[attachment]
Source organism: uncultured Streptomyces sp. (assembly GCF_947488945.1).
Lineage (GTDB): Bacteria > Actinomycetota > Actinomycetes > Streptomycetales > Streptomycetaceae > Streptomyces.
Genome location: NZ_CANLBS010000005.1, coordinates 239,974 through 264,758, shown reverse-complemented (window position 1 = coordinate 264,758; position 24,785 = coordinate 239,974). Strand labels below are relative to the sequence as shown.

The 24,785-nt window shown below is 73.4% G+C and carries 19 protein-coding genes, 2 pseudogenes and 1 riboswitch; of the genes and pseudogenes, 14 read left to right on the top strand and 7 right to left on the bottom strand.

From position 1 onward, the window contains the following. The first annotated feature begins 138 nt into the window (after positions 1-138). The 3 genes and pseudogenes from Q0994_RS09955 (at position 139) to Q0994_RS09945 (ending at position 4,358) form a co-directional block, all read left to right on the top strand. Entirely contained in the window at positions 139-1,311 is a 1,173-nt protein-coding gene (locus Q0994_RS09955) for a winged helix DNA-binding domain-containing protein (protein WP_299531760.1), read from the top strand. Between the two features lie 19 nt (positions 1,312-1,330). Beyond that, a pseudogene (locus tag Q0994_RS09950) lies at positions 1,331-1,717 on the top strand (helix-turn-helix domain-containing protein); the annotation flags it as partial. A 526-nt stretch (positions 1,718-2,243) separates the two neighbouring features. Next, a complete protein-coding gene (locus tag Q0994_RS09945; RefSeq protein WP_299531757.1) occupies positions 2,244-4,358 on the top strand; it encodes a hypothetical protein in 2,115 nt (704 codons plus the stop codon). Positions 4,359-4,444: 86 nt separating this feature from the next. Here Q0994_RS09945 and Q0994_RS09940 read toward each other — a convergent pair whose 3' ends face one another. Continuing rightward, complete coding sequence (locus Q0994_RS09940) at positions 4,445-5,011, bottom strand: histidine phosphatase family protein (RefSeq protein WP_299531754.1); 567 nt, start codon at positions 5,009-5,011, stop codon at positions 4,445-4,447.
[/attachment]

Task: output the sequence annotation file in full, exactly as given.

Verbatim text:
Source organism: uncultured Streptomyces sp. (assembly GCF_947488945.1).
Lineage (GTDB): Bacteria > Actinomycetota > Actinomycetes > Streptomycetales > Streptomycetaceae > Streptomyces.
Genome location: NZ_CANLBS010000005.1, coordinates 239,974 through 264,758, shown reverse-complemented (window position 1 = coordinate 264,758; position 24,785 = coordinate 239,974). Strand labels below are relative to the sequence as shown.

The 24,785-nt window shown below is 73.4% G+C and carries 19 protein-coding genes, 2 pseudogenes and 1 riboswitch; of the genes and pseudogenes, 14 read left to right on the top strand and 7 right to left on the bottom strand.

From position 1 onward, the window contains the following. The first annotated feature begins 138 nt into the window (after positions 1-138). The 3 genes and pseudogenes from Q0994_RS09955 (at position 139) to Q0994_RS09945 (ending at position 4,358) form a co-directional block, all read left to right on the top strand. Entirely contained in the window at positions 139-1,311 is a 1,173-nt protein-coding gene (locus Q0994_RS09955) for a winged helix DNA-binding domain-containing protein (protein WP_299531760.1), read from the top strand. Between the two features lie 19 nt (positions 1,312-1,330). Beyond that, a pseudogene (locus tag Q0994_RS09950) lies at positions 1,331-1,717 on the top strand (helix-turn-helix domain-containing protein); the annotation flags it as partial. A 526-nt stretch (positions 1,718-2,243) separates the two neighbouring features. Next, a complete protein-coding gene (locus tag Q0994_RS09945; RefSeq protein WP_299531757.1) occupies positions 2,244-4,358 on the top strand; it encodes a hypothetical protein in 2,115 nt (704 codons plus the stop codon). Positions 4,359-4,444: 86 nt separating this feature from the next. Here Q0994_RS09945 and Q0994_RS09940 read toward each other — a convergent pair whose 3' ends face one another. Continuing rightward, complete coding sequence (locus Q0994_RS09940) at positions 4,445-5,011, bottom strand: histidine phosphatase family protein (RefSeq protein WP_299531754.1); 567 nt, start codon at positions 5,009-5,011, stop codon at positions 4,445-4,447.